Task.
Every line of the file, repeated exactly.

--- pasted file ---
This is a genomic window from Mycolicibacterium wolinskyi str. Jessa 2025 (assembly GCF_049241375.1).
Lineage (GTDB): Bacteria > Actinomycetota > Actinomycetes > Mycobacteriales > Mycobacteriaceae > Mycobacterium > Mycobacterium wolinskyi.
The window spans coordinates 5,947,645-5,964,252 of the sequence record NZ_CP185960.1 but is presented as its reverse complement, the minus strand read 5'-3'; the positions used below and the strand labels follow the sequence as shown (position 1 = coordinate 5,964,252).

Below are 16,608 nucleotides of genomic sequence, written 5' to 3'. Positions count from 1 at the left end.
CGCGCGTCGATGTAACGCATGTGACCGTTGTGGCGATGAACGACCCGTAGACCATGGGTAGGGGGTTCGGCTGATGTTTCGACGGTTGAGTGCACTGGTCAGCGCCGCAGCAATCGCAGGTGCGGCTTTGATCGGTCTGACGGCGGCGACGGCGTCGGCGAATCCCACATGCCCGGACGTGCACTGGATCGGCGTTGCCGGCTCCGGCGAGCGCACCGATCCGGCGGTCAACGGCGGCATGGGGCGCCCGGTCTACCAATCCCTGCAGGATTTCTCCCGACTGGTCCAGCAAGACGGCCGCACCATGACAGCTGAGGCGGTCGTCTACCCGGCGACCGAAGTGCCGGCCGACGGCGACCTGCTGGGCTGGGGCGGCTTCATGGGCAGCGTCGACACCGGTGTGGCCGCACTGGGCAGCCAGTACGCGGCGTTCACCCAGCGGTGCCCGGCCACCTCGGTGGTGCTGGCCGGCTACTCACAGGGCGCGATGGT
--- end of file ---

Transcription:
This is a genomic window from Mycolicibacterium wolinskyi str. Jessa 2025 (assembly GCF_049241375.1).
Lineage (GTDB): Bacteria > Actinomycetota > Actinomycetes > Mycobacteriales > Mycobacteriaceae > Mycobacterium > Mycobacterium wolinskyi.
The window spans coordinates 5,947,645-5,964,252 of the sequence record NZ_CP185960.1 but is presented as its reverse complement, the minus strand read 5'-3'; the positions used below and the strand labels follow the sequence as shown (position 1 = coordinate 5,964,252).

Below are 16,608 nucleotides of genomic sequence, written 5' to 3'. Positions count from 1 at the left end.
CGCGCGTCGATGTAACGCATGTGACCGTTGTGGCGATGAACGACCCGTAGACCATGGGTAGGGGGTTCGGCTGATGTTTCGACGGTTGAGTGCACTGGTCAGCGCCGCAGCAATCGCAGGTGCGGCTTTGATCGGTCTGACGGCGGCGACGGCGTCGGCGAATCCCACATGCCCGGACGTGCACTGGATCGGCGTTGCCGGCTCCGGCGAGCGCACCGATCCGGCGGTCAACGGCGGCATGGGGCGCCCGGTCTACCAATCCCTGCAGGATTTCTCCCGACTGGTCCAGCAAGACGGCCGCACCATGACAGCTGAGGCGGTCGTCTACCCGGCGACCGAAGTGCCGGCCGACGGCGACCTGCTGGGCTGGGGCGGCTTCATGGGCAGCGTCGACACCGGTGTGGCCGCACTGGGCAGCCAGTACGCGGCGTTCACCCAGCGGTGCCCGGCCACCTCGGTGGTGCTGGCCGGCTACTCACAGGGCGCGATGGT